What Does the Future Hold for the International Space Station?
The International Space Station (ISS) has been continuously occupied since November 2000, but after more than 21 years in space, the largest man-made object ever to occupy low Earth orbit is becoming obsolete.
Since 2019, cracks have been found aboard the space station, which orbits the Earth every 90 minutes. It’s feared that outdated equipment may soon lead to operational failures that can’t be fixed. So the final chapter for the ISS has been written: NASA says the space station will be ditched in January 2031, in an area of the Pacific Ocean about 1,700 miles (2,700 km) from any land. Known as Point Nemo, the region is the final resting place for many satellites and space stations (such as Russia’s Mir, which re-entered the atmosphere in 2001).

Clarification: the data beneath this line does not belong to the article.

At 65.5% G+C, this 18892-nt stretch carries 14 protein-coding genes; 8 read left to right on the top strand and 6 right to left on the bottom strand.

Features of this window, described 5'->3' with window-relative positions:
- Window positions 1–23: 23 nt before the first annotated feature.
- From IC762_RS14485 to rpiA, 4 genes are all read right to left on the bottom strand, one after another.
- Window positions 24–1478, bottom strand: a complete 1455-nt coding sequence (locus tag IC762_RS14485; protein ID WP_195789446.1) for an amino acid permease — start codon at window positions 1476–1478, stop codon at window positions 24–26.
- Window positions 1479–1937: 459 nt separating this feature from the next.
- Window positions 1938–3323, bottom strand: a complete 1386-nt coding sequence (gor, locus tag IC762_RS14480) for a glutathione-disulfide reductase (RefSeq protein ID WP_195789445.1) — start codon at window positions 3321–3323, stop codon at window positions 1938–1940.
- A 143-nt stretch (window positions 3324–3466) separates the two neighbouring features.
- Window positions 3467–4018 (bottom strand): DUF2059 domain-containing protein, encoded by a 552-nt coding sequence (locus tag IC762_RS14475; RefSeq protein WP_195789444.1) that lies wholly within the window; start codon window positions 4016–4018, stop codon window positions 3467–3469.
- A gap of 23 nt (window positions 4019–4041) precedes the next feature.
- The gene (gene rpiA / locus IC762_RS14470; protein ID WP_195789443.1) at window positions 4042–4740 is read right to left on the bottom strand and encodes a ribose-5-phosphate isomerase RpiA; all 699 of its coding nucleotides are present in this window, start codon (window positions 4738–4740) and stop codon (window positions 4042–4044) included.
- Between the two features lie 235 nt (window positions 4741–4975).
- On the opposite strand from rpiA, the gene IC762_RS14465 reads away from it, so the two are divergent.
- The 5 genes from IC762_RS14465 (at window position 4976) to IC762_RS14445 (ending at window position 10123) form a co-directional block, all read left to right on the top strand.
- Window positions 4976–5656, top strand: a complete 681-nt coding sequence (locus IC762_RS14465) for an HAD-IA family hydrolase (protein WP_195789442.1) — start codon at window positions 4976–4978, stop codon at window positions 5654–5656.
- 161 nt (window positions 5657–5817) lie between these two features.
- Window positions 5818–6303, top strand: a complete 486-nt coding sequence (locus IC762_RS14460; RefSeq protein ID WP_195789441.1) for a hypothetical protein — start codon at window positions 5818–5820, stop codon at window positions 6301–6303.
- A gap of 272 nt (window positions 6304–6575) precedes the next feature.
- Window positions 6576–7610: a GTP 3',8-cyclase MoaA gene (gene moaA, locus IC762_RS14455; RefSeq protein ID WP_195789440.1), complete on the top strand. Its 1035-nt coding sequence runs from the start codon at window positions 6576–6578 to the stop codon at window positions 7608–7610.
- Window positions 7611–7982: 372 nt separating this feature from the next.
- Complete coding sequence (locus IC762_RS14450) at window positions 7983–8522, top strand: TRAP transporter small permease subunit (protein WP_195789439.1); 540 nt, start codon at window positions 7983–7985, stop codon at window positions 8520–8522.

Saying "so long" to the International Space Station:
- De-orbiting the ISS could be dicey. In 1979, an uncontrolled de-orbit of Skylab sent pieces of debris scattering across Australia. Most of the ISS is expected to burn up during re-entry, but its solar arrays could make the process difficult to control.
- NASA has signed agreements with three private companies to launch commercial space stations in the future. They're expected to be operational by the late 2020s, before the ISS meets its end.
- In the meantime, the ISS will remain busy with experiments, including work related to NASA's plans to send humans back to the Moon, and eventually to Mars. The Artemis missions will land the first woman and first person of color on the Moon.
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